• In an example embodiment, the apparatus 200 is configured to determine the one or more connections for all nodes of the plurality of nodes with their respective one or more nodes belonging to the pre-defined image regions (a local neighborhood or within a pre-defined spatial distance) around the nodes. For instance, if there are a plurality of nodes (N1, N2 . . . Nn), the one or more connections are individually determined for each of the plurality of nodes (N1, N2 . . . Nn). In an example embodiment, the apparatus 200 is caused to determine the graph based on the connections of the plurality of nodes (N1, N2 . . . Nn). It should be noted that the spatial distance between the two nodes that are pixels may be a spatial difference between the locations of the two pixels. Further, it should be noted that the spatial distance between the two nodes that are superpixels may be a spatial difference between locations of centroids of the two superpixels. In an example embodiment, a processing means may be configured to determine the one or more connections of the node. An example of the processing means may include the processor 202, which may be an example of the controller 108.
  • In an example embodiment, the apparatus 200 is caused to determine one or more connections of a node, for example, the node N1, to one or more nodes of the plurality of nodes (N2 . . . Nm) based on a similarity parameter between the node N1 and the one or more nodes of the plurality of nodes (N2 . . . Nm). In an example, a node (Ni, where i varies to include all nodes of the image, for example, 1 to m) may be connected to the one or more nodes that belong to (for example, lie within) a local neighborhood of Ni or within the pre-defined spatial distance (for example, nodes belonging within a radius (R) from the node Ni in the image) from the node Ni. In an example, even if a node, for example N3 is not spatially connected to the node N1 (for example, N3 is not an adjoining neighboring node to the node N1), but node N3 is similar to the node N1 based on the similarity parameter between the nodes N1 and N3 and the node N3 lies within the pre-defined spatial distance from the node N1, a connection may be determined between the node N1 and the node N3. Similarly, the node N1 may be connected to other similar nodes within the pre-defined spatial distance from the node N1. In an example embodiment, the connections of the node N1 may be determined to all nodes belonging to the pre-defined image region around the node. However, in some example embodiments, the connections of the node N1 may be determined to adjoining neighboring nodes of the node N1 and also to only similar nodes of the node N1 that belong to the pre-defined image region (for example, lie within the pre-defined image region). In an example embodiment, the graph is determined by connecting all of the plurality of nodes (N1, N2 . . . Nn) of the image in this manner, where each given node is connected to the one or more nodes that are within the pre-defined image region of the given node.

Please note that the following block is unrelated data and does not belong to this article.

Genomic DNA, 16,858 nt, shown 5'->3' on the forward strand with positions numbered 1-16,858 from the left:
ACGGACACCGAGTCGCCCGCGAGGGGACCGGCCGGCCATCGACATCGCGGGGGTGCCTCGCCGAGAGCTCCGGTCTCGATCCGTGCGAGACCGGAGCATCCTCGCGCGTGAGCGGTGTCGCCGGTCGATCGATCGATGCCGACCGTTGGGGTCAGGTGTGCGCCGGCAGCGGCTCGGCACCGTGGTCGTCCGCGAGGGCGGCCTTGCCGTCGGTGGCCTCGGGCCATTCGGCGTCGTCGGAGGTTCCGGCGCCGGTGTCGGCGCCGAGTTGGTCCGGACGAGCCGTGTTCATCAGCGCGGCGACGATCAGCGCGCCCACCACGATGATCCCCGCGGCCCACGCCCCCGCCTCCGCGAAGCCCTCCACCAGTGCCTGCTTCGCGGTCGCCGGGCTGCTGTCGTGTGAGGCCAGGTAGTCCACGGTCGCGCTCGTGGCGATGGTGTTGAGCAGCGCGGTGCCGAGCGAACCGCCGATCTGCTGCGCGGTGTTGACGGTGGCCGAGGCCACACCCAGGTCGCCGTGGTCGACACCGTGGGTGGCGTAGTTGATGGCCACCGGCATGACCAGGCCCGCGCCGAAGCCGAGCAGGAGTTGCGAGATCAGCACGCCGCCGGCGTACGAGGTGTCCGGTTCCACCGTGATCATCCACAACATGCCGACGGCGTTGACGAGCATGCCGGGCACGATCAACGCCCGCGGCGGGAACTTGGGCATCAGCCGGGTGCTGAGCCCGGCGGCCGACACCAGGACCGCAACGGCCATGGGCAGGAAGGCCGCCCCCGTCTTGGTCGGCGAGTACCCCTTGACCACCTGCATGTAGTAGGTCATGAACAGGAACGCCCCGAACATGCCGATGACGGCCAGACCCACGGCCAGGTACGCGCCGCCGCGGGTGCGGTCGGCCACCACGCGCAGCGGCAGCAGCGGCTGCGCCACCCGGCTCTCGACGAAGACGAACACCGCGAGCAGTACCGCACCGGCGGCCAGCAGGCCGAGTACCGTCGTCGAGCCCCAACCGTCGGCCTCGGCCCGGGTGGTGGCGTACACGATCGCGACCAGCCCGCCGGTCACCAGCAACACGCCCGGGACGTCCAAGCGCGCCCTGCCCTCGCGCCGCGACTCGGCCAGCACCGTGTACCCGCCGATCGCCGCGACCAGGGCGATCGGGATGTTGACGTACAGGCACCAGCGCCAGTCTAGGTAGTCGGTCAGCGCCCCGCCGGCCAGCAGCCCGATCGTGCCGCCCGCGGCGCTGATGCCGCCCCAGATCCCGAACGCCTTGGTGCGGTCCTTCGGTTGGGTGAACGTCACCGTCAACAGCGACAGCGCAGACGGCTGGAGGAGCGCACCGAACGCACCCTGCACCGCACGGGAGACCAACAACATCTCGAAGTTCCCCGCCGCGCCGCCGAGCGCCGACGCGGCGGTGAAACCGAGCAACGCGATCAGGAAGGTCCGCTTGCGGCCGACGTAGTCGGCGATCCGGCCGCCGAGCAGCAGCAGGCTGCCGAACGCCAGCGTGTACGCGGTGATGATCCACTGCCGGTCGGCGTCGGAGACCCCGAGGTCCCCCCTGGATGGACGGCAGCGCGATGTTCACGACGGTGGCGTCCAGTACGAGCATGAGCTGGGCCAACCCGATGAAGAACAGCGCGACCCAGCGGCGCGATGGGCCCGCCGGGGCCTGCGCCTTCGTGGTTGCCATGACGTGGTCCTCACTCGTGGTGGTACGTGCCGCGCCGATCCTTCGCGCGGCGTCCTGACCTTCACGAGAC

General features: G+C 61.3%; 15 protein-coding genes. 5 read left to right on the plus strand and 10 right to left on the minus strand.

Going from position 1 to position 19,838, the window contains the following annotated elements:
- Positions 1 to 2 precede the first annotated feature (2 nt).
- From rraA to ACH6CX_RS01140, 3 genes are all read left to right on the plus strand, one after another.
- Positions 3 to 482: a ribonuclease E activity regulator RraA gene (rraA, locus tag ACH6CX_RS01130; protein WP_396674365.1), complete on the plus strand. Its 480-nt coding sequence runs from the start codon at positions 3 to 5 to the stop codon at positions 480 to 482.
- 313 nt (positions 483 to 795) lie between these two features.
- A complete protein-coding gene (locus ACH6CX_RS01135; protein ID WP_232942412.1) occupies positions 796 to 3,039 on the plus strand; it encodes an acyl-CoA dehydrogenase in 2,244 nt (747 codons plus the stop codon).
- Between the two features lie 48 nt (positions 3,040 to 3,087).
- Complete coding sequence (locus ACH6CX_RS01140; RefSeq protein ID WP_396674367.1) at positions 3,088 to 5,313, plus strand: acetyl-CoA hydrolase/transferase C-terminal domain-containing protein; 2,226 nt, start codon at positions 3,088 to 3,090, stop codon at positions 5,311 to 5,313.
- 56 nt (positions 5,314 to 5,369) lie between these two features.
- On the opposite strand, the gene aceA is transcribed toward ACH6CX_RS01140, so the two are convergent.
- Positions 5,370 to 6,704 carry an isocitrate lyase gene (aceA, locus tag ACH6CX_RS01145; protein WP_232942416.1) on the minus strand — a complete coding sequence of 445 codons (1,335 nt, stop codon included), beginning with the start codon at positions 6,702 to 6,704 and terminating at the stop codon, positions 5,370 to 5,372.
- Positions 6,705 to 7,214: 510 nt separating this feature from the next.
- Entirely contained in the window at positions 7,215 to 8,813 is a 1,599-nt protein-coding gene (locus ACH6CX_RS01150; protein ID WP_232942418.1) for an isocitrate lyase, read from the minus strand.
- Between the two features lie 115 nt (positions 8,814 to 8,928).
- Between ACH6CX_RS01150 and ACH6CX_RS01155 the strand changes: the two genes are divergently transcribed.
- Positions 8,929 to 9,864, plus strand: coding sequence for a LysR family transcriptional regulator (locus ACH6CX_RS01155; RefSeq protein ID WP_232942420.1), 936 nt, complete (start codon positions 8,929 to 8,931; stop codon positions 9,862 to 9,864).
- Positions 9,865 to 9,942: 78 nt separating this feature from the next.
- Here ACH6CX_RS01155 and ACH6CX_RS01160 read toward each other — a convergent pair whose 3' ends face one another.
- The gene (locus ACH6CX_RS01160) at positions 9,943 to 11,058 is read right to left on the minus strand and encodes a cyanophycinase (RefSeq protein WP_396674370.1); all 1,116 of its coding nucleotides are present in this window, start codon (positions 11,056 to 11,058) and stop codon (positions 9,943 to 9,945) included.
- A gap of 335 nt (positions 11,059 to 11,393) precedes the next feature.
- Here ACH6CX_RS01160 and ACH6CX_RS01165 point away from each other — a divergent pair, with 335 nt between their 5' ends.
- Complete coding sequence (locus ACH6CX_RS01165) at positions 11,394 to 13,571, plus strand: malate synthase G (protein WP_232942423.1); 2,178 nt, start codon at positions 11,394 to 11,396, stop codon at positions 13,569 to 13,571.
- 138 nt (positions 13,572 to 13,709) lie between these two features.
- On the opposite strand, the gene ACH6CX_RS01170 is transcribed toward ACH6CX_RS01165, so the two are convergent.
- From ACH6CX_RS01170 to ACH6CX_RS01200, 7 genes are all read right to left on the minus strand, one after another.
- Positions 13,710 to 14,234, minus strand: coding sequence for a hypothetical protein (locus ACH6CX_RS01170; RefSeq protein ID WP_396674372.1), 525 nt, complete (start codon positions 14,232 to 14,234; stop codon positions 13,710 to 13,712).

• In an example embodiment, the apparatus 200 is caused to determine edge weights associated with the one or more connections of the node (Ni). In an example embodiment, the edge weights are determined based on similarity parameters between the nodes. For example, the similarity parameters may be determined between the node Ni and the one or more nodes (belonging to the pre-defined image region around the node N1) and accordingly edge weights may be determined based on the determined similarity parameters. In an example embodiment, the similarity parameters between two nodes may be based on matching the similarity parameters including, but not limited to color, texture and intensity between the nodes. For instance, in an example, the similarity parameters between the two nodes, Ni and Nj, may be determined by a similarity distance between the color of the nodes Ni and Nj. In an example, a similarity distance between the nodes Ni and Nj may be determined based on an expression:

  • D(Ni,Nj)=Max{abs(R(Ni)−R(Nj)),abs(G(Ni)−G(Nj)),abs(B(Ni)−B(Nj))},
  • where D(Ni, Nj) is the distance between the nodes Ni and Nj, where R(Ni), G(Ni) and B(Ni) represent red component, green component and blue component, respectively for the node Ni, if the node Ni is a pixel. The R(Ni), G(Ni) and B(Ni) represent average of all red, blue and green pixels in the node Ni, if the node Ni is a superpixel. The R(Nj), G(Nj) and B(Nj) represent red component, green component and blue component for the node Nj, if the node Nj is a pixel. The R(Nj), G(Nj) and B(Nj) represent average of all red, blue and green pixels in the node Nj, if the node Nj is a superpixel. It should be noted that for determining the one or more connections of the node Ni, only those nodes (Nj) are considered that are within the pre-defined image region around the node Ni. For instance, variable Ni represents any node of the image, and the variable Nj represents any node of the image that belong to the pre-defined image region (for example, belonging to a local neighborhood of Ni or lying at a spatial distance less than the pre-defined spatial distance from the node Ni). An example representation of the connection of the nodes is further described with reference to FIG. 3B.